Orica shares plunge on unit write-off
Orica's Kooragang Plant. Photo: Peter Stoop
SHARES in Orica were dumped on Monday following a surprise $247 million writeoff against its Minova unit, which was disclosed to the market after the close of trading last week, coupled with mounting caution over future demand levels.
Orica's year to September net profit fell to $423.8 million, from $663.4 million. But stripping out the writeoff, the underlying earnings were little changed.
Orica was hit by a series of production problems at its Kooragang Island plant in Newcastle, which forced the plant to be shut down several times.
The disruptions cost the group $69 million in earnings before interest and tax, with nearly all of that felt in the mining services division. This wiped out a large part of the improvement in margins in other parts of the business unit.
The focus for investors is its mining services division, amid caution over the effect of slowing global demand which, in the US, has been compounded by low gas prices resulting from a switch away from coal as an energy source, in favour of gas.
As a result, global markets for mining services will remain difficult, Orica said, with soft US demand offsetting firmer demand in most other markets.
In this financial year, earnings will receive a boost from the start of production at its Bontang ammonium nitrate plant in Indonesia, while a bulk emulsions plant in the Pilbara is also to begin commissioning.
The focus will remain the planned ammonium nitrate plant on the Burrup Peninsula, also in Western Australia, and the plant proposed for Kooragang Island.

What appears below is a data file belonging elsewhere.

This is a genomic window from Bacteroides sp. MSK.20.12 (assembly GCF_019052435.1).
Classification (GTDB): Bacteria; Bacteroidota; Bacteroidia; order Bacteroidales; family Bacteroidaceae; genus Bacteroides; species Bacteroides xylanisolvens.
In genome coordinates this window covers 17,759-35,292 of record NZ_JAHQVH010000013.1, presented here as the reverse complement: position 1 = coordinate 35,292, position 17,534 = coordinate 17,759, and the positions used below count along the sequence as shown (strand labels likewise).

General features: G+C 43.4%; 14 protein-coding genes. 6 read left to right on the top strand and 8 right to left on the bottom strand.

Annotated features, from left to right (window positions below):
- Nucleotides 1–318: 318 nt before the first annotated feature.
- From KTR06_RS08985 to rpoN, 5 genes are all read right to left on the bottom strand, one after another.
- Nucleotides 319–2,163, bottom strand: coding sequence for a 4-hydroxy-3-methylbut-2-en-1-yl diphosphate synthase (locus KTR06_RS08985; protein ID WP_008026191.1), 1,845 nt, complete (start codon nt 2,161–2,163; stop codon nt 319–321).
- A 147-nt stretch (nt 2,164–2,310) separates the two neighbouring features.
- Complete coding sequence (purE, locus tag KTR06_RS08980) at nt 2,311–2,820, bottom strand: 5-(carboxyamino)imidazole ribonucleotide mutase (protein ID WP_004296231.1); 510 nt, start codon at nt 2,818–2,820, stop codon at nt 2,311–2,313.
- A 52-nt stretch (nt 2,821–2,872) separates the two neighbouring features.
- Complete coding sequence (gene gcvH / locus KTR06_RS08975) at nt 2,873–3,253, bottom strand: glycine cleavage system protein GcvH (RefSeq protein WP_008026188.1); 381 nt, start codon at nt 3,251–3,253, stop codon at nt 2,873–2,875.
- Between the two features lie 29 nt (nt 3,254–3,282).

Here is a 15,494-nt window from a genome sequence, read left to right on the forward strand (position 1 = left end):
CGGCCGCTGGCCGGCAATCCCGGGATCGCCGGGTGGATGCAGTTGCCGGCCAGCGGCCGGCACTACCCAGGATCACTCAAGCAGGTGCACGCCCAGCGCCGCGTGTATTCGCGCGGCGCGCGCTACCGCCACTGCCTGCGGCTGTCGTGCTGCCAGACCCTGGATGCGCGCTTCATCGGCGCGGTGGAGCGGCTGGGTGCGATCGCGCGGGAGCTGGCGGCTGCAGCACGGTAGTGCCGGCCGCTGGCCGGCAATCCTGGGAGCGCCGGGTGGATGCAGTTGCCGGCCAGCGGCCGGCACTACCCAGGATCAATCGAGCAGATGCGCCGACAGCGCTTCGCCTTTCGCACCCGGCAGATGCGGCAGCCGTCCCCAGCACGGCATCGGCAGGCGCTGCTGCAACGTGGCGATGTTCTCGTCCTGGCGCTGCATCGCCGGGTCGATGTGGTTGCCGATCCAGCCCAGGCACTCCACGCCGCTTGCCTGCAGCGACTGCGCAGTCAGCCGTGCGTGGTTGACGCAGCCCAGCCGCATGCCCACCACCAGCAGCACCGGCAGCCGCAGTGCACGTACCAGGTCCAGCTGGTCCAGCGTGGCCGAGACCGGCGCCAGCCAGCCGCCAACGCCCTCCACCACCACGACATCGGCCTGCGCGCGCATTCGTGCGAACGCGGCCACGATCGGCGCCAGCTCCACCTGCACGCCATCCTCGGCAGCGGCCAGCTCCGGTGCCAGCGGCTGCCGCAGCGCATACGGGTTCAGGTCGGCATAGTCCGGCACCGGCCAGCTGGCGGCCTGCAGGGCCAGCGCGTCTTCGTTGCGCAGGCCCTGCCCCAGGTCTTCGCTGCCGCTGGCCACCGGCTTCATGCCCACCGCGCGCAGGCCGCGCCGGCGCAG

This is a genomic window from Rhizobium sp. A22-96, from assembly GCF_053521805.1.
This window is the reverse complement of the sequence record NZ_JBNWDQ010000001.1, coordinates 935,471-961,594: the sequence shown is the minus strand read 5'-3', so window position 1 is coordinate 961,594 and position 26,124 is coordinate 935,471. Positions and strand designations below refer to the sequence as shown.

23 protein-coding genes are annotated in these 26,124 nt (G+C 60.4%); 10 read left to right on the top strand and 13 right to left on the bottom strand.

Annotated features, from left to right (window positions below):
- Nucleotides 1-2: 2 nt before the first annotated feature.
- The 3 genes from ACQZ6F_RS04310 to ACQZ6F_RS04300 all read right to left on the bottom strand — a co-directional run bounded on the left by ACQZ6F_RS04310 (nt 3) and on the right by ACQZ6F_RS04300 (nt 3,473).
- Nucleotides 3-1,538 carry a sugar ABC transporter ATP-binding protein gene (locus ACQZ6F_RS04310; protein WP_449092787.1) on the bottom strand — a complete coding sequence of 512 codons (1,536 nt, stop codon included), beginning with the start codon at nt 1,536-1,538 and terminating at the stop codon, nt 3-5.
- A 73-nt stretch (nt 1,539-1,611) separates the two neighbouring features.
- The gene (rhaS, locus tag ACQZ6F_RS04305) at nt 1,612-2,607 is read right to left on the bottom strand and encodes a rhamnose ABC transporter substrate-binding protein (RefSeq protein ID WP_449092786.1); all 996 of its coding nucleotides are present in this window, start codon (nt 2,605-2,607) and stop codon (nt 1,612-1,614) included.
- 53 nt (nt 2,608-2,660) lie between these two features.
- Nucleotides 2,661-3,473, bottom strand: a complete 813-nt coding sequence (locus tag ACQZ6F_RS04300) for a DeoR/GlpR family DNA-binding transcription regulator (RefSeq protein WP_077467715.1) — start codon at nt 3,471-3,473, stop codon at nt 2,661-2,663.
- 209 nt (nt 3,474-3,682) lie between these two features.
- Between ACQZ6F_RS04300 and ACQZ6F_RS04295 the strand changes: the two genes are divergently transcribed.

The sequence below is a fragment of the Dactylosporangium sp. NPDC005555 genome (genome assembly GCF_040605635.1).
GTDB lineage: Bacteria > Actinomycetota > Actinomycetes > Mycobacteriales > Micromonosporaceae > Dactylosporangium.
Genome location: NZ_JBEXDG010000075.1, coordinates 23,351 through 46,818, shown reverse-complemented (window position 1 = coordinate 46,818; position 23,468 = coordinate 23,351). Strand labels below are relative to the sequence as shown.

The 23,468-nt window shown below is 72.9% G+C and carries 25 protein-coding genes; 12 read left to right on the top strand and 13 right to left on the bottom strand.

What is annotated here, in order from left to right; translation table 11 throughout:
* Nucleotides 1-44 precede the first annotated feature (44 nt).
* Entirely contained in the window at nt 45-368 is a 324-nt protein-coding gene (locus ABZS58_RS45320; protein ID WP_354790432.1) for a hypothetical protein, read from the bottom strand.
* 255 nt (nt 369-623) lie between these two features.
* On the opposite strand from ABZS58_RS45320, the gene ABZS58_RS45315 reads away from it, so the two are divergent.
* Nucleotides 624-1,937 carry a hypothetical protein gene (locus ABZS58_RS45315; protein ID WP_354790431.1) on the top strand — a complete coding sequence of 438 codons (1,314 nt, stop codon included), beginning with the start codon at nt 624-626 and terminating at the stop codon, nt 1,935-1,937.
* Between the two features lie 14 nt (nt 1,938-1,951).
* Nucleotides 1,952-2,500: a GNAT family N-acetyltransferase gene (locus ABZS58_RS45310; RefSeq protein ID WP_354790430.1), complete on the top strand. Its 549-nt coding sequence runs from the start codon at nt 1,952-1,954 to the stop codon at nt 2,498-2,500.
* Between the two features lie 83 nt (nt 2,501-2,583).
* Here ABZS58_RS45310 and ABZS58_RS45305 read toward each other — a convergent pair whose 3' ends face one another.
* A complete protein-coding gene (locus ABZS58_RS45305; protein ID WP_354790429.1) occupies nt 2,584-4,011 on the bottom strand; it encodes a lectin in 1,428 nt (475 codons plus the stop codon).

Orica is expected to start construction by mid-2014 of this plant, while competitor Incitec Pivot recently deferred a decision on its ammonia nitrate plant at a neighbouring site.
Ongoing speculation of the deferral of higher cost coal projects in the Hunter Valley may weigh on the ultimate timing - and prospects - of this proposal.
Demand woes, coupled with competitor pricing in the US, forced the heavy Minova writeoff.
Orica paid $857 million in 2006 to buy Minova, and there has been speculation of a write-down against its book value.
It is now seeking to bundle services in a bid to boost margins, which could help offset the effect of slowing demand.
While overshadowed by other parts of the group, the chemicals division was a strong performer, boosting earnings before interest and tax by 8 per cent to $211 million.
At Botany, in Sydney, a drop in remediation costs for hexachlorobenzene in fiscal 2013 to $12 million, from $27 million, will be offset by a rise to $13 million, from $5 million, for other environmental provisions.
Orica shares closed down 99¢ at $24.01, off the day's low of $23.72.